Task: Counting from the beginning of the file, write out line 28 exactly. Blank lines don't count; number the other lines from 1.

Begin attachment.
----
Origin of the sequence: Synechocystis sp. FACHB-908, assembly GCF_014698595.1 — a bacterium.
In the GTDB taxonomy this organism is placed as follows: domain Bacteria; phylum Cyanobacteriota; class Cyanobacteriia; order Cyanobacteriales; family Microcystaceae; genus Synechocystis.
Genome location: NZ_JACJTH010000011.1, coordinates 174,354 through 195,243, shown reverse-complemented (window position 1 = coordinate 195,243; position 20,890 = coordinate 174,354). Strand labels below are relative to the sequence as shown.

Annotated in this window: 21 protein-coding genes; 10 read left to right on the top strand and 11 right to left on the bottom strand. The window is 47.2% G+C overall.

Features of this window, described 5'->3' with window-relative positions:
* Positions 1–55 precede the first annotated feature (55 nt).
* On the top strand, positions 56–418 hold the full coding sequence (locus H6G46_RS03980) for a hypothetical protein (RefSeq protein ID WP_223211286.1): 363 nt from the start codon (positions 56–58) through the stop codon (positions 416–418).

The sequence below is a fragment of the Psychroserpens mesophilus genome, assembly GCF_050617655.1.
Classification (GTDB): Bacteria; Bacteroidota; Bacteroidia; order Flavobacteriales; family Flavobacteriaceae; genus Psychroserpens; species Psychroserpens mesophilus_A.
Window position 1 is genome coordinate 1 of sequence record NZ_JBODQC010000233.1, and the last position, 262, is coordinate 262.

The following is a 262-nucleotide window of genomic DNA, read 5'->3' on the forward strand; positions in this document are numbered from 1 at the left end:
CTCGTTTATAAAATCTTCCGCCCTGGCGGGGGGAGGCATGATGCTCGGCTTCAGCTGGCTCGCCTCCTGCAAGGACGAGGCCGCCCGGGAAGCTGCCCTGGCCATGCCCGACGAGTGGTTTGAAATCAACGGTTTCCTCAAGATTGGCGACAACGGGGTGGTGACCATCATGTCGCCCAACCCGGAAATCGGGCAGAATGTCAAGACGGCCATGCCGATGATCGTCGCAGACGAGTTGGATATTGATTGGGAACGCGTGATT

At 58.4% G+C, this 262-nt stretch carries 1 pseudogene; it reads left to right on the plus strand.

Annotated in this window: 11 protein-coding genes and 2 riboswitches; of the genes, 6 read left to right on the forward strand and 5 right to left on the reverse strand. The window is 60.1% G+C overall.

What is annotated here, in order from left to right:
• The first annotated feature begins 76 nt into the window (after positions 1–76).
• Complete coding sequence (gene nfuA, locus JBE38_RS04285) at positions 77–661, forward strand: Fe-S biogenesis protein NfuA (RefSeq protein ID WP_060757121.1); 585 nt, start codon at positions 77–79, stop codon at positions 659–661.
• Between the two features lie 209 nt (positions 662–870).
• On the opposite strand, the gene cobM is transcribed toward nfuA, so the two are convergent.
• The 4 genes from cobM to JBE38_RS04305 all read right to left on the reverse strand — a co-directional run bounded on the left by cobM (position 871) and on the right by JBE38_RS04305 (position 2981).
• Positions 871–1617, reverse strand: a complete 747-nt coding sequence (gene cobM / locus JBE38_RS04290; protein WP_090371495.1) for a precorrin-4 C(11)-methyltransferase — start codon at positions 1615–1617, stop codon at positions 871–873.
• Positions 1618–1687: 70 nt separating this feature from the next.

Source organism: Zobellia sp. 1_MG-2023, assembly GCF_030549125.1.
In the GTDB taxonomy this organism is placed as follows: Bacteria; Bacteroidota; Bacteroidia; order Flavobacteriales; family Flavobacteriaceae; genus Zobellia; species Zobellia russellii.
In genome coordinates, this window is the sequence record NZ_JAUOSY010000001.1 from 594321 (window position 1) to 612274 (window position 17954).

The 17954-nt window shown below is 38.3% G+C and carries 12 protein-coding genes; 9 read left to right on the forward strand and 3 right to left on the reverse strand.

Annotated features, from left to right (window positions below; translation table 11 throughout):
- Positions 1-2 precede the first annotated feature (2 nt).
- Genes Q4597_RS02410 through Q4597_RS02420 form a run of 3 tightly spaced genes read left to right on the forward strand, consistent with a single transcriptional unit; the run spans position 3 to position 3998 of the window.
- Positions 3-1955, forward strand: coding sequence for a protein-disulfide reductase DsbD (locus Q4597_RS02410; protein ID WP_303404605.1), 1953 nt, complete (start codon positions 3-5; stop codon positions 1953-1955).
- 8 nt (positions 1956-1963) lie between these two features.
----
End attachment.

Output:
- Positions 1-2 precede the first annotated feature (2 nt).